Anyway, here are some of my snippets I use to hold myself accountable and make sure my models are flexible and robust. The accountability and overfitting really go hand in hand.

  • Why would this idea work? What is the current research and conditions out there that support why this would and wouldn’t work
  • What is my hypothesis, or null hypothesis – what am I testing?
  • Are there any relevant research papers out there? Can I replicate them? My trading mentor told me he’s only been able to replicate 20-30% of papers, and I have found about the same to be true. Some of the errors in research papers out there are horrible
  • Should this theory or idea work across markets and/or across stocks? Or does it only work for one stock or one asset class? If it only works for one why? This is a huge warning sign for me. If looking at stocks, it should at the very very least work in the sector.
  • What is the risk adjusted return of this model? Basically what is the average return and volatility of this model?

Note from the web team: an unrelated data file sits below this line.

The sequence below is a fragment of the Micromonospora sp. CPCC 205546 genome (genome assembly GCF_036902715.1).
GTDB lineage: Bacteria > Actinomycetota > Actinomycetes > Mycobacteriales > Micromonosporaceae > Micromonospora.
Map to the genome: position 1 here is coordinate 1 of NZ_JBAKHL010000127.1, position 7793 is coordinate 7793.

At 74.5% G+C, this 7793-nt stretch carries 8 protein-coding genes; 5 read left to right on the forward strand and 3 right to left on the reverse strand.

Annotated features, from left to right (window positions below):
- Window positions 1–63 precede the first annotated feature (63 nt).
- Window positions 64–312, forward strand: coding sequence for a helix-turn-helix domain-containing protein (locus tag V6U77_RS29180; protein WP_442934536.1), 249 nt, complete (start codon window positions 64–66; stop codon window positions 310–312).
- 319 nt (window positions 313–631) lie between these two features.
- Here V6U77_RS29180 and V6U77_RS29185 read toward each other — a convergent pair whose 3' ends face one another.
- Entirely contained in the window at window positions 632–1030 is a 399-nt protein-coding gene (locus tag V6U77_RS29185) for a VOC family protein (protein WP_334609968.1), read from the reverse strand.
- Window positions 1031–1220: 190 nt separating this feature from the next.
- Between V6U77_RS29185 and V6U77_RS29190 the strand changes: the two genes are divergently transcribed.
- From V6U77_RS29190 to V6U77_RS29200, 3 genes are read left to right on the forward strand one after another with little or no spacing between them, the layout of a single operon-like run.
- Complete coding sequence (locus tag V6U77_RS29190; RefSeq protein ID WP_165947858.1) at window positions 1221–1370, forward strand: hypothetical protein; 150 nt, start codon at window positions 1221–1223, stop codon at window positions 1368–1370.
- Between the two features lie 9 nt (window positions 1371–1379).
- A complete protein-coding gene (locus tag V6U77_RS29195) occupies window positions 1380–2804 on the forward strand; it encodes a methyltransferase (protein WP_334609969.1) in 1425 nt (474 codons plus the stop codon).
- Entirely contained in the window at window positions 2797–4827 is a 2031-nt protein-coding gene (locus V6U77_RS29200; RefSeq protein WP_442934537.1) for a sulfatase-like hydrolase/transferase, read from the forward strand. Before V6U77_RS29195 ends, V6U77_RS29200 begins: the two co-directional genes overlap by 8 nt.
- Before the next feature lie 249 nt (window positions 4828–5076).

• How many times did I run this model and change parameters? How many times did these changes result in better performance? Keeping a tally of how many times you tweaked parameters is a good way to be honest with yourself about how much you tortured the data
  • Does the model trade all stocks equally or is the majority of returns driven by a couple stocks
  • For all the big gains and losses in the strategy, check them manually for data errors
  • When will this strategy fail? This is such an important question. If you don’t know when or why this strategy fails, then you don’t really know the strategy or all or why it makes money.
  • How does the profitability of a strategy change if I slightly tweak a parameter? Is there a relationship between how much I tweak the parameter, how much the profitability changes?

 

This is an incomplete list, but I think it’s a good starting point.

One thing that people do to help prevent overfitting in the in-sample and out-of-sample  backtest. But I’ve found this often results in something I call the dual-in-sample error.

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Podcast: Ch.1 Sifting Through the Noise and Taking Action – A Chat with Garrett Baldwin

Podcast: Ch.1 Sifting Through the Noise and Taking Action – A Chat with Garrett Baldwin